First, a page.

Who knew?

Bocage wins R J Speers. July 1, 1961.

Bocage wins R J Speers. July 1, 1961.

  • George was well-known for his signature fedora and the huge set of binoculars that he always carried.
  • In 1960 a young Bill Teske would get his start in the business under George Howell at JY Farms.
  • Howell trained 1961 Manitoba Derby winner Windspray, for E. P. Taylor.
  • Champion Ruling Lark, owned by Paddock Restaurant’s Parry Orestes in partnership with Morris Kaplan, won both the Osiris Plate and the Winnipeg Futurity in 1968 and was described by Howell as the best 2-year-old he ever trained.
  • Howell trained Jack Hardy’s Bocage, winner of the 1960 Manitoba Derby, a race that Hardy had brought back from the dead 20 years after it was last run in 1940.
  • And who could forget Howell’s Mays Relic, winner of the 1967 Speers Handicap. Relic also won the Inaugural Handicap in 1967 and again in 1970 at the age of nine!
  • Lastly, remember Scotty Kennedy’s 37-cent horse, Omar’s Gift? Well, Omar’s Gift passed away at the age of 22 at the JY Farm. Omar’s Gift’s first foal was Victory Gift, the filly who won the 1948 Canadian Derby. Victory Gift would in turn have a foal of her own, a nice colt by the name of Bocage, the winner of the 1960 Manitoba Derby. Talk about your basic six degrees of separation!


Mays Relic. June 19,1970. Ed Werre up.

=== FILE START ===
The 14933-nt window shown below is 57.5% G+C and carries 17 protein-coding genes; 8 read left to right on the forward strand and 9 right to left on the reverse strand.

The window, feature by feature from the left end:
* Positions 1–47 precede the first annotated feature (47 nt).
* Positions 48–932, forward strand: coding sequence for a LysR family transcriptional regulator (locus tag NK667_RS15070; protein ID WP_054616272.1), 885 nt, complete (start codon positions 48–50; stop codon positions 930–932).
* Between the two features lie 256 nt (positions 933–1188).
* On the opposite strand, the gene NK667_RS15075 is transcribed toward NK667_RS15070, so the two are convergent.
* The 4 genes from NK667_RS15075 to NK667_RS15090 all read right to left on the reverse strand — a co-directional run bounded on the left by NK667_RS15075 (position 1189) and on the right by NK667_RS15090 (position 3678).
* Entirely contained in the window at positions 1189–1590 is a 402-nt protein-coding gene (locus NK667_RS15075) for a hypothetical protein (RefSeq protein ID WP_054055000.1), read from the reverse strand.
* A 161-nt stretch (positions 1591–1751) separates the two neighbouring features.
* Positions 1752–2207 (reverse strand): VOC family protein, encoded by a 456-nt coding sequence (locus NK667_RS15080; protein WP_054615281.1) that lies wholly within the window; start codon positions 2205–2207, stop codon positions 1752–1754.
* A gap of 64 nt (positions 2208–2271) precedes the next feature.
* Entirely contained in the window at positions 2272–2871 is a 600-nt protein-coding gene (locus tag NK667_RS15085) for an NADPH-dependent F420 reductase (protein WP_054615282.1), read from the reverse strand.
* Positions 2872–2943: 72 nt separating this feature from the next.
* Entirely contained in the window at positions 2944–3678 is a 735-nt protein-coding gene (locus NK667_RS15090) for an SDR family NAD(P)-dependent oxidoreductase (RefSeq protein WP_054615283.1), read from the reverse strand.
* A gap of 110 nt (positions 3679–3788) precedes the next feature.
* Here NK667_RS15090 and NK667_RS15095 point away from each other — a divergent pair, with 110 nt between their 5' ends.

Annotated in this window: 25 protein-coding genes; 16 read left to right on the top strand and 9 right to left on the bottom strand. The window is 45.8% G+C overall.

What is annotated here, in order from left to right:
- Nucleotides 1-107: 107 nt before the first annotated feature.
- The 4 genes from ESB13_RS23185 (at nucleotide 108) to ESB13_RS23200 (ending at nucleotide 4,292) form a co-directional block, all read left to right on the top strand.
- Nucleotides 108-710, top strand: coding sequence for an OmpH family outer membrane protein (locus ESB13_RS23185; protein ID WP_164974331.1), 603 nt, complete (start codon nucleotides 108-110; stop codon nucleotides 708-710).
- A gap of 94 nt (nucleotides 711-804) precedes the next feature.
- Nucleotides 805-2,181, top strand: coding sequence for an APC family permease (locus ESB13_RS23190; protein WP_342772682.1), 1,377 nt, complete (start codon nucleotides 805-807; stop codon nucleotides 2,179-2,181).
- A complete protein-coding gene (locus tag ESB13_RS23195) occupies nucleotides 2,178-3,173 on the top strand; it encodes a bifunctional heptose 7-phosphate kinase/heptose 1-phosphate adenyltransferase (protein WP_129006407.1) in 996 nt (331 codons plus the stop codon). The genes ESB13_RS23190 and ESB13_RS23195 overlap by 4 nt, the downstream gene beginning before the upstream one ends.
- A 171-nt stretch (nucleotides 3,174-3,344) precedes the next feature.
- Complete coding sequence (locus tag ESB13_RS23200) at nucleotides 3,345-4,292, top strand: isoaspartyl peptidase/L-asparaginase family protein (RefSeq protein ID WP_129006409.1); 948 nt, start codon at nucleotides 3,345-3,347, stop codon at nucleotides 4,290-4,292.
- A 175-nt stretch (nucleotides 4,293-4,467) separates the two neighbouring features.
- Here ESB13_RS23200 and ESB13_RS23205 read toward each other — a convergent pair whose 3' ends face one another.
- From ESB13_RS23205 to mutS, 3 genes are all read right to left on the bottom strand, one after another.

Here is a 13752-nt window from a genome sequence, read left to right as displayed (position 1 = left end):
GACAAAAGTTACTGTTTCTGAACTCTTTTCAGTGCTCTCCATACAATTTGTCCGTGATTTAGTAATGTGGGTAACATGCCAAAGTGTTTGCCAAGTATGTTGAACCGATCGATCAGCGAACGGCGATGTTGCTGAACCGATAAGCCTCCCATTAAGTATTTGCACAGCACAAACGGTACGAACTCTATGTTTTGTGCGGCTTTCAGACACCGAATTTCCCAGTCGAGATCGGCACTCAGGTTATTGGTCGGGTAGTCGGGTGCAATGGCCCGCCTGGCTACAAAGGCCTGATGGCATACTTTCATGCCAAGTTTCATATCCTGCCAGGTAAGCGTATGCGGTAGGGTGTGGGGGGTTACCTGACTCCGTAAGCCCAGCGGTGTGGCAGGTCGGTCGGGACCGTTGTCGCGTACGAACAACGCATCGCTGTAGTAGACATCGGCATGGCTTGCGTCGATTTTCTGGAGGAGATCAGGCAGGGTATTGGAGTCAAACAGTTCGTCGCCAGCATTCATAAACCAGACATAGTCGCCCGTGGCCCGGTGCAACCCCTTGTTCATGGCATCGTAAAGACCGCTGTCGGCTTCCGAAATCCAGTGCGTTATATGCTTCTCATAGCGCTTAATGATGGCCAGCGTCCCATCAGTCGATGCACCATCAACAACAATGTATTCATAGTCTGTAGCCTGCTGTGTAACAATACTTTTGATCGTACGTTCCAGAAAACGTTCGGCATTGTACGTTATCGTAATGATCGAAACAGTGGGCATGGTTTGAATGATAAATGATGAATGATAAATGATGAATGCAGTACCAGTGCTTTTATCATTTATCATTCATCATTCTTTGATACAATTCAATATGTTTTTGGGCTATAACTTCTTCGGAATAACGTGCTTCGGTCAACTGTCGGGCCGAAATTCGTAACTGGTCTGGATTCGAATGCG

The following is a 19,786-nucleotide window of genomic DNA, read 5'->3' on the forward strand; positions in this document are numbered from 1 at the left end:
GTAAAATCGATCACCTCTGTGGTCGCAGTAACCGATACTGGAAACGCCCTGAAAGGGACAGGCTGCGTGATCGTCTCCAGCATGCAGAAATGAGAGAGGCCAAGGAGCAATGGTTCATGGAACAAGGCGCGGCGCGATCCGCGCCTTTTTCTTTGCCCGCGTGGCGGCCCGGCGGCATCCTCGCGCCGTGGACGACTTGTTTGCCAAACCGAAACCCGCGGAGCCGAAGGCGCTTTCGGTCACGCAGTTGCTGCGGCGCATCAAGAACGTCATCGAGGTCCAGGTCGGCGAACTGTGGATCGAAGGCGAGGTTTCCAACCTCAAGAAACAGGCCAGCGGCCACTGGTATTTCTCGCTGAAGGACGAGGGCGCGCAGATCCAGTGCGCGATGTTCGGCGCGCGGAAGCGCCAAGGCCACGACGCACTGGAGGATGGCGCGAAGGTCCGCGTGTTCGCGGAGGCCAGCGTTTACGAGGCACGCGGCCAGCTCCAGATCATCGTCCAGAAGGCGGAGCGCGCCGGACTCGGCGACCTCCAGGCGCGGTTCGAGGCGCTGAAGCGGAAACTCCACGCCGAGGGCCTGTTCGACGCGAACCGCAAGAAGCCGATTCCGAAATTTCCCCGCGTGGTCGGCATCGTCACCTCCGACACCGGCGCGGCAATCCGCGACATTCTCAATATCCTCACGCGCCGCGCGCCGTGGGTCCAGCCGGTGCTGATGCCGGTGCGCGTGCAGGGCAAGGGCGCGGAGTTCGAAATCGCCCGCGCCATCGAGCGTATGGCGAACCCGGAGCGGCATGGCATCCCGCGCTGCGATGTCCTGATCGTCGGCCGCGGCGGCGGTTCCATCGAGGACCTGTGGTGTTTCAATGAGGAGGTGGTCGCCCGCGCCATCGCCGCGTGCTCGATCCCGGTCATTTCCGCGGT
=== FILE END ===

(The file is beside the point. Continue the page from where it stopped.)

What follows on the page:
Mays Relic. June 19, 1970. Ed Werre up.

George Howell was a man of integrity who was easy to like, and he had an uncanny ability to get a horse to peak at the right time. There was no better example of this than Bala Roman, who won the 1963 Gold Cup by a neck over Already Dia, missing the track record by a mere fifth of a second.

George was also known for his candor. When a horse of his got beat and there was no valid reason for the loss, he would simply say, “we were just outrun.” A breath of fresh air from a true professional in an industry where excuses are often the norm.

On July 14, 1969 George Howell registered his 100th win at the Downs. To mark the occasion, Jack Hardy, President of Assiniboia Downs, presented Howell with a silver tray. The horse who won the race in question was none other than 8-year-old chestnut gelding Mays Relic!

The absence of official statistics makes the calculation of George’s lifetime wins difficult, but I can say that at the end of 1969 he was in second place on the Downs’ all-time leading trainer list – behind only the legendary Bob Watt. This despite never having won a leading trainer title!

George Howell officially retired from training in 1975, but he stayed on in St. Adolfe in 1976 to manage the affairs of JY Farm. In 1977 George would take on the role of Steward for the Manitoba Horse Racing Commission, a position he would hold until his death in 1982.

Bala Roman wins Gold Cup. August 11, 1963.

Bala Roman wins Gold Cup. August 11, 1963.

In February 1982, lung cancer claimed George Howell at the age of 67. His knowledge of the horse racing business was as thorough as it comes, from blacksmith to owner/trainer and farm manager and everywhere in between!

George loved what he did and whether he realized it or not, he had a profound impact on the lives of the many people who worked for and with him. Our racing history here at Assiniboia Downs is richer because of George Victor Howell, the son of a blacksmith…

who spent almost two decades training for the house!